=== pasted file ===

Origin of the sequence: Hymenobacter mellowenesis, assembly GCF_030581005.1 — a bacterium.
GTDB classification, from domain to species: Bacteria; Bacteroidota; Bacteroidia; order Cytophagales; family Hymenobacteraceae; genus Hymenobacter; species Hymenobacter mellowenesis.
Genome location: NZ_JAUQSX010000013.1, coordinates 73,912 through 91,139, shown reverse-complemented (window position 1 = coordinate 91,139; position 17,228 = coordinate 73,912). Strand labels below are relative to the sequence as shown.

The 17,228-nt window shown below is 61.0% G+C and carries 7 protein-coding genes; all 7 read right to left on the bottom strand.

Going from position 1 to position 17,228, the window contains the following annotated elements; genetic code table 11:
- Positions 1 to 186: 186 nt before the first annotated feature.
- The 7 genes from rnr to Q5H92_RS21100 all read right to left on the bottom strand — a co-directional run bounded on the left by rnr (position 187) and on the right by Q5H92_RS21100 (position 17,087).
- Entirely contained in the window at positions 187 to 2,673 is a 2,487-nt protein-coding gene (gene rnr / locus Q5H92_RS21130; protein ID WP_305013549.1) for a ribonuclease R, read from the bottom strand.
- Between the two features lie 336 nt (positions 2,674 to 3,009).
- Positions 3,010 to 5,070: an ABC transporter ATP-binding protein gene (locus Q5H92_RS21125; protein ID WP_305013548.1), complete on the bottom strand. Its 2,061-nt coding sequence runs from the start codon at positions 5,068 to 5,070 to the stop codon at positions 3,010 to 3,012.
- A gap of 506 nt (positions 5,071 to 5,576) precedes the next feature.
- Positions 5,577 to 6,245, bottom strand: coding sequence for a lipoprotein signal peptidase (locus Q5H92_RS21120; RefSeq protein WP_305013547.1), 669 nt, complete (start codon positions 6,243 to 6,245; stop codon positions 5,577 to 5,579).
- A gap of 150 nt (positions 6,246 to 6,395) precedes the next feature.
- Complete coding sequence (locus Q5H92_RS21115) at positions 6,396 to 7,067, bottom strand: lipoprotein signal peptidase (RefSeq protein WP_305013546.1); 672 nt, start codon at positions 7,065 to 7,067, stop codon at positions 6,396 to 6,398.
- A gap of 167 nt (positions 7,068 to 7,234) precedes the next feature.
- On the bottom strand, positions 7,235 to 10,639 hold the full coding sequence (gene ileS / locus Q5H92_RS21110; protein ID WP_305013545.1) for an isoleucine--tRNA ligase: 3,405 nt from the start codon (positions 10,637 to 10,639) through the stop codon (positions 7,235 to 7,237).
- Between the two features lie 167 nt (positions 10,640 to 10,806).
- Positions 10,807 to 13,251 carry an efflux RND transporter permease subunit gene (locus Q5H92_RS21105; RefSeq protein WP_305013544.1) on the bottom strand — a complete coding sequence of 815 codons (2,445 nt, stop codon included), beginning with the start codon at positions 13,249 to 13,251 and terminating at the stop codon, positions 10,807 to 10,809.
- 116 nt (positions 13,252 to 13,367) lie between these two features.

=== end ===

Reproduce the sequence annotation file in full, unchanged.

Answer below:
Origin of the sequence: Hymenobacter mellowenesis, assembly GCF_030581005.1 — a bacterium.
GTDB classification, from domain to species: Bacteria; Bacteroidota; Bacteroidia; order Cytophagales; family Hymenobacteraceae; genus Hymenobacter; species Hymenobacter mellowenesis.
Genome location: NZ_JAUQSX010000013.1, coordinates 73,912 through 91,139, shown reverse-complemented (window position 1 = coordinate 91,139; position 17,228 = coordinate 73,912). Strand labels below are relative to the sequence as shown.

The 17,228-nt window shown below is 61.0% G+C and carries 7 protein-coding genes; all 7 read right to left on the bottom strand.

Going from position 1 to position 17,228, the window contains the following annotated elements; genetic code table 11:
- Positions 1 to 186: 186 nt before the first annotated feature.
- The 7 genes from rnr to Q5H92_RS21100 all read right to left on the bottom strand — a co-directional run bounded on the left by rnr (position 187) and on the right by Q5H92_RS21100 (position 17,087).
- Entirely contained in the window at positions 187 to 2,673 is a 2,487-nt protein-coding gene (gene rnr / locus Q5H92_RS21130; protein ID WP_305013549.1) for a ribonuclease R, read from the bottom strand.
- Between the two features lie 336 nt (positions 2,674 to 3,009).
- Positions 3,010 to 5,070: an ABC transporter ATP-binding protein gene (locus Q5H92_RS21125; protein ID WP_305013548.1), complete on the bottom strand. Its 2,061-nt coding sequence runs from the start codon at positions 5,068 to 5,070 to the stop codon at positions 3,010 to 3,012.
- A gap of 506 nt (positions 5,071 to 5,576) precedes the next feature.
- Positions 5,577 to 6,245, bottom strand: coding sequence for a lipoprotein signal peptidase (locus Q5H92_RS21120; RefSeq protein WP_305013547.1), 669 nt, complete (start codon positions 6,243 to 6,245; stop codon positions 5,577 to 5,579).
- A gap of 150 nt (positions 6,246 to 6,395) precedes the next feature.
- Complete coding sequence (locus Q5H92_RS21115) at positions 6,396 to 7,067, bottom strand: lipoprotein signal peptidase (RefSeq protein WP_305013546.1); 672 nt, start codon at positions 7,065 to 7,067, stop codon at positions 6,396 to 6,398.
- A gap of 167 nt (positions 7,068 to 7,234) precedes the next feature.
- On the bottom strand, positions 7,235 to 10,639 hold the full coding sequence (gene ileS / locus Q5H92_RS21110; protein ID WP_305013545.1) for an isoleucine--tRNA ligase: 3,405 nt from the start codon (positions 10,637 to 10,639) through the stop codon (positions 7,235 to 7,237).
- Between the two features lie 167 nt (positions 10,640 to 10,806).
- Positions 10,807 to 13,251 carry an efflux RND transporter permease subunit gene (locus Q5H92_RS21105; RefSeq protein WP_305013544.1) on the bottom strand — a complete coding sequence of 815 codons (2,445 nt, stop codon included), beginning with the start codon at positions 13,249 to 13,251 and terminating at the stop codon, positions 10,807 to 10,809.
- 116 nt (positions 13,252 to 13,367) lie between these two features.